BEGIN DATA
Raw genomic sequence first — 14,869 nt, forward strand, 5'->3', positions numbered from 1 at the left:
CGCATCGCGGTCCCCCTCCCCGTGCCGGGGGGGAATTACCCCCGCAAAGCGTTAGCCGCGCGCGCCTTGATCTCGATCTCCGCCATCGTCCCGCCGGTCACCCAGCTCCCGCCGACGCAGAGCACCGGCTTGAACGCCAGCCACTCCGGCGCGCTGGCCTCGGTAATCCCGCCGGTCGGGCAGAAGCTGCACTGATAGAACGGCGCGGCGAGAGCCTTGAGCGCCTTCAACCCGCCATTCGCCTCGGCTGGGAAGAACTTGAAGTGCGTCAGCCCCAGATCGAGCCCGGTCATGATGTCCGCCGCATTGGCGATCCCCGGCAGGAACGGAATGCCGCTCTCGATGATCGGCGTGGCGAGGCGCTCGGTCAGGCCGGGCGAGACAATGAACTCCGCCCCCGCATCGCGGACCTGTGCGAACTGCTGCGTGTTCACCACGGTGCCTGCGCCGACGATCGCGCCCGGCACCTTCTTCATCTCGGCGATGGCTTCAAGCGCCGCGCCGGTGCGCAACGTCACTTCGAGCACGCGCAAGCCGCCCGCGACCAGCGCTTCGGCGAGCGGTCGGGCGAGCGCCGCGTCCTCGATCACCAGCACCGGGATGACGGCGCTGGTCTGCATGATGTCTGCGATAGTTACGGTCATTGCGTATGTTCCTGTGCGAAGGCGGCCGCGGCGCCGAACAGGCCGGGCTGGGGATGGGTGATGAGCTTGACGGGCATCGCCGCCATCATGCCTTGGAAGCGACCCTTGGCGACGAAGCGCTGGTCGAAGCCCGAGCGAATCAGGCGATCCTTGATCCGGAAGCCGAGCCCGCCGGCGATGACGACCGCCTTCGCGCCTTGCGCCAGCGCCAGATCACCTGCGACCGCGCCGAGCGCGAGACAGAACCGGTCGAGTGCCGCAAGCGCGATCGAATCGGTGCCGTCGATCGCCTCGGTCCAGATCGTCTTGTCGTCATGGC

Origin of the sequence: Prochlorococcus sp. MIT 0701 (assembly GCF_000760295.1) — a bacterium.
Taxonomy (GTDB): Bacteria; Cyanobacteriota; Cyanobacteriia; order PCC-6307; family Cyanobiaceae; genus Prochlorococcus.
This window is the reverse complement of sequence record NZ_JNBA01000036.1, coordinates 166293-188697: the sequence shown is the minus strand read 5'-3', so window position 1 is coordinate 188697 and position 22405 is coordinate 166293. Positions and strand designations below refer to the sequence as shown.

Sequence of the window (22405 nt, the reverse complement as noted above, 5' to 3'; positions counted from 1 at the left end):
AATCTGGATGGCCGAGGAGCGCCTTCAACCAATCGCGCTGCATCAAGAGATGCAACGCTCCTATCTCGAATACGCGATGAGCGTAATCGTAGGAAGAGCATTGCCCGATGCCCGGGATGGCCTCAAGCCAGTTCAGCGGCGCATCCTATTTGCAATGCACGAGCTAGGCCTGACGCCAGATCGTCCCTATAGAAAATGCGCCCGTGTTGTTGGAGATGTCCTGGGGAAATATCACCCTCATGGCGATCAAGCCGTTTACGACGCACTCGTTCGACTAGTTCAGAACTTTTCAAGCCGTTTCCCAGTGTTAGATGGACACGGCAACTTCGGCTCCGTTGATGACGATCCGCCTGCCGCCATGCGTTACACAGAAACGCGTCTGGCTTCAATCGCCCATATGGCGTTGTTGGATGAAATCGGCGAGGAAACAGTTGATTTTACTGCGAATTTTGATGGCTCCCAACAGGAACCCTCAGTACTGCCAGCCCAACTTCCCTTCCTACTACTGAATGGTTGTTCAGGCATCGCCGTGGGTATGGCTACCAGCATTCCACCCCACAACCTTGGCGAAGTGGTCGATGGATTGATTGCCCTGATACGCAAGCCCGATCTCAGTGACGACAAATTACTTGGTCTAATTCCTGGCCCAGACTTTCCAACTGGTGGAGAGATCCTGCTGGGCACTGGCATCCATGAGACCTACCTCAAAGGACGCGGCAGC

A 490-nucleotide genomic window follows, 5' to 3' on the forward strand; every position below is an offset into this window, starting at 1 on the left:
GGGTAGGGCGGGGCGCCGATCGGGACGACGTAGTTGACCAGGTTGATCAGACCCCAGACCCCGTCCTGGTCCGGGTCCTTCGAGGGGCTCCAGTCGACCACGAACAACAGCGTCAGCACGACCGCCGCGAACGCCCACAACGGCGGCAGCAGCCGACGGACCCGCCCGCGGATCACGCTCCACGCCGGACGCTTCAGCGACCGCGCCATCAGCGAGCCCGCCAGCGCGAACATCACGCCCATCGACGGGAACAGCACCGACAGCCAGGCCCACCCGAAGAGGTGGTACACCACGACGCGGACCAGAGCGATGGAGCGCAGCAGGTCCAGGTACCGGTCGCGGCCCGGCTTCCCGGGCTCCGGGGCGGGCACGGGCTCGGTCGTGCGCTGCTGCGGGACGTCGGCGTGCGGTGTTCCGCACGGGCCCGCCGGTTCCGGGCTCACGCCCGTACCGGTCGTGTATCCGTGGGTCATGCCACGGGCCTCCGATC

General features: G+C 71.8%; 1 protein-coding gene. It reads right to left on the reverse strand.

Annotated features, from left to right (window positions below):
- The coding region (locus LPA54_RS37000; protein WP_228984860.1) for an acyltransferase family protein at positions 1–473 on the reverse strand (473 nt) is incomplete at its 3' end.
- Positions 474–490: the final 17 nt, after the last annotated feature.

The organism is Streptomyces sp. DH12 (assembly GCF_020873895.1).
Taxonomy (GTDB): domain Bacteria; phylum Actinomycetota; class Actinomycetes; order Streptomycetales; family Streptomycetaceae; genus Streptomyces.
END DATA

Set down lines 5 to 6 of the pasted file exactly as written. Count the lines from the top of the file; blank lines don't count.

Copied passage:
This window is the reverse complement of sequence record NZ_JNBA01000036.1, coordinates 166293-188697: the sequence shown is the minus strand read 5'-3', so window position 1 is coordinate 188697 and position 22405 is coordinate 166293. Positions and strand designations below refer to the sequence as shown.

Sequence of the window (22405 nt, the reverse complement as noted above, 5' to 3'; positions counted from 1 at the left end):